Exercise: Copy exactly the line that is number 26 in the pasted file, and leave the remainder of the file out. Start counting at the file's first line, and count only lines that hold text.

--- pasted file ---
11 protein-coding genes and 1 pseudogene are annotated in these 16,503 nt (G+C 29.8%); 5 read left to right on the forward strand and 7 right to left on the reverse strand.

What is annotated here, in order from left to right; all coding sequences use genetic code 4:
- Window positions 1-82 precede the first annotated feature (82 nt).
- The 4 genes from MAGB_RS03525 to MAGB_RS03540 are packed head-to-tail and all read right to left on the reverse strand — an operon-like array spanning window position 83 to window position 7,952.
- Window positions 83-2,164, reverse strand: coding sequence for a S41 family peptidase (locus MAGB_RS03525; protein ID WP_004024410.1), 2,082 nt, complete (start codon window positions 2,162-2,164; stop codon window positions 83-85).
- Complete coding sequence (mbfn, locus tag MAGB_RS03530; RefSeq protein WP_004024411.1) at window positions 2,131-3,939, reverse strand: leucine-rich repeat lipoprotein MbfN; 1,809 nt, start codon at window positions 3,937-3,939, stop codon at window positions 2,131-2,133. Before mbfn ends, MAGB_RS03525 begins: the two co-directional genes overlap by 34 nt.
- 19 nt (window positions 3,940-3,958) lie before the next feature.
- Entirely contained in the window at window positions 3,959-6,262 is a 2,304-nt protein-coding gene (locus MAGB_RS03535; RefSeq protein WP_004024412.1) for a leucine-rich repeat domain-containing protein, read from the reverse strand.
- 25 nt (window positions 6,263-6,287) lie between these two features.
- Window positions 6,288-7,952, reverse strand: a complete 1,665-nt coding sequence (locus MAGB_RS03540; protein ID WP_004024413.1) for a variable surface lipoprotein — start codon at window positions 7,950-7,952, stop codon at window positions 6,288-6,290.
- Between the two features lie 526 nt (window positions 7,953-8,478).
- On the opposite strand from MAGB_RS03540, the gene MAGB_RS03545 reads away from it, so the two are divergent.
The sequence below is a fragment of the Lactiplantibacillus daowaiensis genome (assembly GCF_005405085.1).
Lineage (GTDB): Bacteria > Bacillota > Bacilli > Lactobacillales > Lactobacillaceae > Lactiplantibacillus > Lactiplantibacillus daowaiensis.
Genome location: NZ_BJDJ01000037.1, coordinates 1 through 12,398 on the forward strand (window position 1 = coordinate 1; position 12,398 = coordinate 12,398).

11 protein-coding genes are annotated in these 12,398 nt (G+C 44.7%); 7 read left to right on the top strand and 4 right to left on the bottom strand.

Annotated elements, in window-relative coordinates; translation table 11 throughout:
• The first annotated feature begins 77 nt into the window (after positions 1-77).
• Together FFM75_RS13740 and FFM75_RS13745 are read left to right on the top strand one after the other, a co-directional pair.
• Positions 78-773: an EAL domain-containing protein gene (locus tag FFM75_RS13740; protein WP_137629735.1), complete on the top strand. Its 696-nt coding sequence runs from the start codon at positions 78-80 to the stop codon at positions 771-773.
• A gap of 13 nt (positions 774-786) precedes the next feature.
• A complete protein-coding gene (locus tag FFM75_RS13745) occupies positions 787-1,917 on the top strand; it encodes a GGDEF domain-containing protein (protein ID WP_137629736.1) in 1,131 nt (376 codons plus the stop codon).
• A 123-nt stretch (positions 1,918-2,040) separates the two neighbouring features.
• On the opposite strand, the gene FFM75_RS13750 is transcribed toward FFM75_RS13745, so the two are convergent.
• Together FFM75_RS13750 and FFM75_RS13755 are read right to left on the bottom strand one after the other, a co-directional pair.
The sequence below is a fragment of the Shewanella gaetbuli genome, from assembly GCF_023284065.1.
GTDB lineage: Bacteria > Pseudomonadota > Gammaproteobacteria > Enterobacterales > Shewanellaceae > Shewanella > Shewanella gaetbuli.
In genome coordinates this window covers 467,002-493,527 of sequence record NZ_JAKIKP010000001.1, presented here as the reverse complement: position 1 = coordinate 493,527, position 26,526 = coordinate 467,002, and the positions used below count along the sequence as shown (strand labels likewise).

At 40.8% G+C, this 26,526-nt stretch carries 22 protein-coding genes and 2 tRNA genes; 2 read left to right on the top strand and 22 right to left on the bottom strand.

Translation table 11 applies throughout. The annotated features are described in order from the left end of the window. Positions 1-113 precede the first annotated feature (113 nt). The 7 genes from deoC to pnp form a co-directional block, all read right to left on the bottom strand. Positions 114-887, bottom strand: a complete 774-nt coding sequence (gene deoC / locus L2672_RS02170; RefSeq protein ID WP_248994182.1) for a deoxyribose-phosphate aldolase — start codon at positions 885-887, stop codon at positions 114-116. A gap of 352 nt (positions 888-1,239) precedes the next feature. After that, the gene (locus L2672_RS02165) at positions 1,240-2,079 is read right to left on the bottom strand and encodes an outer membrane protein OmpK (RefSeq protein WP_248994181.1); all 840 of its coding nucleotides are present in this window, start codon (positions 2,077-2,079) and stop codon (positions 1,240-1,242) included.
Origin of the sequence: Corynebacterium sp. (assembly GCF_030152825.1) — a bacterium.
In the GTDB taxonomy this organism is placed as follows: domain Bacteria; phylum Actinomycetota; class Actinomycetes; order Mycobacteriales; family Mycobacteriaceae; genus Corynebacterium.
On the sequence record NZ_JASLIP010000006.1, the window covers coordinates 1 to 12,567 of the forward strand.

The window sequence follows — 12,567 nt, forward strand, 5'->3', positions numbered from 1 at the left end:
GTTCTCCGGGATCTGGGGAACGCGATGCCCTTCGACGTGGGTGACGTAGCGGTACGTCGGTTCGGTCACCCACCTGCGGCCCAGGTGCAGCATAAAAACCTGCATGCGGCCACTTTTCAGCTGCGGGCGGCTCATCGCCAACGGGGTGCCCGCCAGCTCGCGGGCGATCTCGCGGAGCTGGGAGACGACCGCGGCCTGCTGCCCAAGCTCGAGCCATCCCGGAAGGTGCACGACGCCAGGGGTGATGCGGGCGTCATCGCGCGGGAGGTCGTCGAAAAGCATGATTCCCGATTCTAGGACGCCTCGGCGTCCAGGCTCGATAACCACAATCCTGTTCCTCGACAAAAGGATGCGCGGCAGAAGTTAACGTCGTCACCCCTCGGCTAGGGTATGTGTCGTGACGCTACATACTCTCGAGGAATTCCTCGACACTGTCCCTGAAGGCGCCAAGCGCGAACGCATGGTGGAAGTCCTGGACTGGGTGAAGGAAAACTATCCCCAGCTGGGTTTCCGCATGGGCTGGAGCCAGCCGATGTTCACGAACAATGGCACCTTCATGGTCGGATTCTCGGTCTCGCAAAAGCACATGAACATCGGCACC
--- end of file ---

The sequence below is a fragment of the Shewanella gaetbuli genome, from assembly GCF_023284065.1.